Jinshiro Motoyama Former Representative of ”Henoko” Okinawa Prefectural Referendum speaks during a news conference at the Foreign Correspondents’ Club of Japan (FCCJ) on May 13, 2022, in Tokyo, Japan. Ahead of the 50th anniversary of Okinawa’s return from the U.S. to Japan, 24,250 people have signed a petition on Change.org to stop the construction of the new military base in Henoko, and a substantial reduction of the number of U.S. military bases in Okinawa. (Photo by Rodrigo Reyes Marin/AFLO)
“Hunger Strike Against Henoko on 50th anniversary of Okinawa’s Return to Japan” Jinshiro Motoyama, Former Representative of “Henoko” Okinawa Prefectural Referendum.
As Japan prepares to commemorate the 50th anniversary of Okinawa’s return, the presence of U.S. bases there continues to create controversy. Today, 70 percent of all U.S. military bases in Japan are located in Okinawa, despite decades of demands by residents to lighten the base burden by moving them elsewhere.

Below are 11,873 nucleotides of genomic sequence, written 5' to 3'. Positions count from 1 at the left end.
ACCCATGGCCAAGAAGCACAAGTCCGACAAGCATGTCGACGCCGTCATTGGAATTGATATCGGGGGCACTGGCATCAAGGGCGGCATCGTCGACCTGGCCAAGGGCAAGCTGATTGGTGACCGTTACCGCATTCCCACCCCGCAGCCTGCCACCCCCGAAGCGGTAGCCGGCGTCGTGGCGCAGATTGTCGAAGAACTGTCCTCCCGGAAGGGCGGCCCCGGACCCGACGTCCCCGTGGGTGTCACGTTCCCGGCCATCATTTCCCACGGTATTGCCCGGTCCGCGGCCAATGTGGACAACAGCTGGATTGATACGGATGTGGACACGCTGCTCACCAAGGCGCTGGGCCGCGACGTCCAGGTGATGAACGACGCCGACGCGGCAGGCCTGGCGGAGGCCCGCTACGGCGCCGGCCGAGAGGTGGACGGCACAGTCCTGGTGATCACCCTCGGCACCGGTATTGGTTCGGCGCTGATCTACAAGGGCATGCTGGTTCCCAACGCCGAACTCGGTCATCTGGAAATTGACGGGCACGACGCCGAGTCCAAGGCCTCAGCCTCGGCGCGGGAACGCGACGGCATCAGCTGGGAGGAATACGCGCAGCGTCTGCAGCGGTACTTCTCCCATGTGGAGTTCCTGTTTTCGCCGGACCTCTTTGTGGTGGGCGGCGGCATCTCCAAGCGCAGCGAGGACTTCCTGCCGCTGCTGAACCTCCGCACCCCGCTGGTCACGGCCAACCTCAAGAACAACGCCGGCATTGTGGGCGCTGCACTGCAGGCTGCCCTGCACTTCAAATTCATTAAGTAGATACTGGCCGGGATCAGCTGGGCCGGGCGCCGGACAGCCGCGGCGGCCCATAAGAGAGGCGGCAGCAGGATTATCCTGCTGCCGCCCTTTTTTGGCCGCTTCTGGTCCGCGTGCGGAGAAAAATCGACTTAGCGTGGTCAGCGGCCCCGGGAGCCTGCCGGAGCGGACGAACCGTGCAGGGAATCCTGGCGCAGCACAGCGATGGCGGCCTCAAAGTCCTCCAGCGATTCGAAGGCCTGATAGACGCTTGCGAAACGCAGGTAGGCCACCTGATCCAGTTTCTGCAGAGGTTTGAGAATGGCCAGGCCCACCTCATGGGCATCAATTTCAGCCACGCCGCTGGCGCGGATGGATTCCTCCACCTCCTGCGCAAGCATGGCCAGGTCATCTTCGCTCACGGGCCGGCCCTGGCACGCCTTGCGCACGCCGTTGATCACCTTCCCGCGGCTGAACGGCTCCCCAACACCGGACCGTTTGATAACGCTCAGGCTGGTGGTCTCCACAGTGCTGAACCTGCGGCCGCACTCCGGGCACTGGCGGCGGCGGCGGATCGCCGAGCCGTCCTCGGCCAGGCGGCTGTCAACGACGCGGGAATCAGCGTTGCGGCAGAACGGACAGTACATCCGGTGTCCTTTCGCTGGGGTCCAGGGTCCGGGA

In addition, strong opposition has long stalled the relocation of U.S. Marine Corps Air Station Futenma to an offshore replacement facility at Henoko, on the northern end of the main island. In February 2019, Jinshiro Motoyama helped lead a prefectural referendum on the issue. Though legally nonbinding, it showed that 72 percent of respondents were opposed the Henoko facility’s construction. Yet the project continues to move forward despite growing doubts, even in the U.S., the Henoko facility will be operational anytime in the foreseeable future.
Angry that the 2019 referendum has failed to move the national government and upset by Tokyo’s apparent disregard for democracy, Motoyama has launched a hunger strike in front of the Diet building. Join FCCJ as he offers his views on the situation with Henoko and the presence of U.S. bases in the prefecture.
(Photos by Rodrigo Reyes Marin). To license images please visit: AFLO